The agreement with the Taliban is promising, but it has risks

The Agreement With The Taliban Is Promising, But It Has Risks

Munich – US Secretary of Defense Mark Esper said Saturday that a truce agreed by Washington and the Taliban, which could lead to the withdrawal of forces from Afghanistan, is not without risks, but “looks very promising.”

Anticipating the formal announcement of the agreement that provides for seven days of “violence reduction,” Esper said it was time to allow political negotiations to lead to peace in Afghanistan. On the eve, an American official said the agreement was a fact and would come into force soon.

A formal announcement of the agreement is expected on Sunday and the period of violence reduction begins on Monday, according to people familiar with the plan.

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“So a proposal to reduce the violence negotiated by our ambassador and the Taliban is on the table,” Esper said at the Security Conference in Munich. “It looks very promising.”

“My opinion is that we must give peace a chance, that the best if not the only way to move forward in Afghanistan is through a political agreement and that means taking some risk,” he said. “That means enabling our diplomats and it means working with our partners and allies in the field to affect such a thing.”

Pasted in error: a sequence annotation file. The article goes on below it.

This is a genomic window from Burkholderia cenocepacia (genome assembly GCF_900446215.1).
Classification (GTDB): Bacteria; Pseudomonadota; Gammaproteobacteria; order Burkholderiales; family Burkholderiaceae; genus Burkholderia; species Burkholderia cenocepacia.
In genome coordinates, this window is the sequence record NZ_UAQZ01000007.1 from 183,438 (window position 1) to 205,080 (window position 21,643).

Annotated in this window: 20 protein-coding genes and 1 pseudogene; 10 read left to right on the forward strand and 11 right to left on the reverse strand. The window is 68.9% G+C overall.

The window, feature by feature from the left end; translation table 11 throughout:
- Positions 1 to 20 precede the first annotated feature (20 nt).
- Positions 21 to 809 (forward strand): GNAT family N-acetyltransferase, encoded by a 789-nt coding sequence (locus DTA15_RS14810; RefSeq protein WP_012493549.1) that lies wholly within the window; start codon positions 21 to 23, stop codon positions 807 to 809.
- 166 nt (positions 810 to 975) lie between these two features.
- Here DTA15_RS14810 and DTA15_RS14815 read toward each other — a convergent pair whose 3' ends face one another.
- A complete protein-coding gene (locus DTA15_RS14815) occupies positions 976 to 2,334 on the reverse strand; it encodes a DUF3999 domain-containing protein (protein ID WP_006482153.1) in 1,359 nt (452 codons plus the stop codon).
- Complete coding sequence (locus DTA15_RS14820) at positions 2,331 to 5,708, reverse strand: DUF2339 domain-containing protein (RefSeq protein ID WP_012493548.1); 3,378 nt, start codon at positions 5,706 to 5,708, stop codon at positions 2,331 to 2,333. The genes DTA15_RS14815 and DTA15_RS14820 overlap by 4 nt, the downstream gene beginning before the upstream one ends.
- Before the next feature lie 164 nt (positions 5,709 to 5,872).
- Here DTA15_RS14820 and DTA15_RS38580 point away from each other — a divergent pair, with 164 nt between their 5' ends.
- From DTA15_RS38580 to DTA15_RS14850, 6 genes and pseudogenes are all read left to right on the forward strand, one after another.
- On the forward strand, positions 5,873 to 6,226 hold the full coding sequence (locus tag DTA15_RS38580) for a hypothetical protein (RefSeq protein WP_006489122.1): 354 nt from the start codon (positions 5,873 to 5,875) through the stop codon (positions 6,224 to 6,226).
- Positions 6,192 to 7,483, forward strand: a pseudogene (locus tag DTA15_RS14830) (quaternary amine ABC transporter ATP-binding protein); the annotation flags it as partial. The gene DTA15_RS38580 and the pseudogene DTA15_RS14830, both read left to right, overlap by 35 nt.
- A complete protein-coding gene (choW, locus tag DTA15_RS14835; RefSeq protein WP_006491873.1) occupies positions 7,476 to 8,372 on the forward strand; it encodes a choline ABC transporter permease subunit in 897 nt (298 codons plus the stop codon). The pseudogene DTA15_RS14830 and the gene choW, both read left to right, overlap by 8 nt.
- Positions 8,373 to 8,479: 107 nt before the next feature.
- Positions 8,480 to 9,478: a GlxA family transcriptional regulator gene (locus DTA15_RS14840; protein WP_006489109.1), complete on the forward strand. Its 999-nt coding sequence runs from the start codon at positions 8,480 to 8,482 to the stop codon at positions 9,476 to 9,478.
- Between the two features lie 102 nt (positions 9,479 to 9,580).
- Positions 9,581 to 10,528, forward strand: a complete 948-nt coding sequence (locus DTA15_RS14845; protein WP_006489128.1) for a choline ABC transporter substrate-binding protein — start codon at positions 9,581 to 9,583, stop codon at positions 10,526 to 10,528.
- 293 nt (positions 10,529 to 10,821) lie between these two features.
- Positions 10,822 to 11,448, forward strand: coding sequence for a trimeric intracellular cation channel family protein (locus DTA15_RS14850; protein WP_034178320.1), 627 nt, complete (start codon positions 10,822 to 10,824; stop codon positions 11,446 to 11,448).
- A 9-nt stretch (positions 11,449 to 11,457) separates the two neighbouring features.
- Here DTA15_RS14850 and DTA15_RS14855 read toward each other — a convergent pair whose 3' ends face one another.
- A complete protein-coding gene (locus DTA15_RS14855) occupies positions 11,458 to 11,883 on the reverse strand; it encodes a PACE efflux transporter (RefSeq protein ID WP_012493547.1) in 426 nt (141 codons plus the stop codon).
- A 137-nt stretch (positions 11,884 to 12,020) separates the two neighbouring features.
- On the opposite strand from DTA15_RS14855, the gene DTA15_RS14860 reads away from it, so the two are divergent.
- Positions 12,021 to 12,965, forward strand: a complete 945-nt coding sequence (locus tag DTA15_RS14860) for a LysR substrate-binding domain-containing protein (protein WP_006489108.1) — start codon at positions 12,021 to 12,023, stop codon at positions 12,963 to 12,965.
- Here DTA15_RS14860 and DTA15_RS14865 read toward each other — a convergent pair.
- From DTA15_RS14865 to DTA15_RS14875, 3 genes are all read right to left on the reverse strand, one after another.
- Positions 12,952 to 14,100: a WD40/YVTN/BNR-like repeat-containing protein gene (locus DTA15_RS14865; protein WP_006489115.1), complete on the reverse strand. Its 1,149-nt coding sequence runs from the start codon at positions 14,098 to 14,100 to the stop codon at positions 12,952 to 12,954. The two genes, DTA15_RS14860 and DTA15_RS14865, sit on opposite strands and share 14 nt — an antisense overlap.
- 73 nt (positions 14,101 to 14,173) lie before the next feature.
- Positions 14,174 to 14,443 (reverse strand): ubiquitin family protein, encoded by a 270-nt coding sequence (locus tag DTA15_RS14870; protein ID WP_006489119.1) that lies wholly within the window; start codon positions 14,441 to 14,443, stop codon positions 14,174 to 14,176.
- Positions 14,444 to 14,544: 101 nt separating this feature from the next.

Esper and Secretary of State Mike Pompeo met Friday in Munich with Afghan President Ashraf Ghani, who has been skeptical. The agreement plans to give up the attacks for seven days and then sign a peace agreement between the United States and the Taliban. In the next 10 days, peace talks would begin with all Afghan parties and the phased withdrawal of US forces over 18 months.

Ghani has not spoken publicly about the agreement, concluded last week by US special envoy Zalmay Khalilzad and the Taliban representatives in Doha, Qatar, but Esper said Ghani supported the agreement and had promised to support it.

Ghani has met with his partner in the current Unity Government, Abdullah Abdullah, about who will represent Kabul at the negotiating table. Ghani insists that he should lead the talks, but the opposition and other Afghan personalities demand a more inclusive representation.

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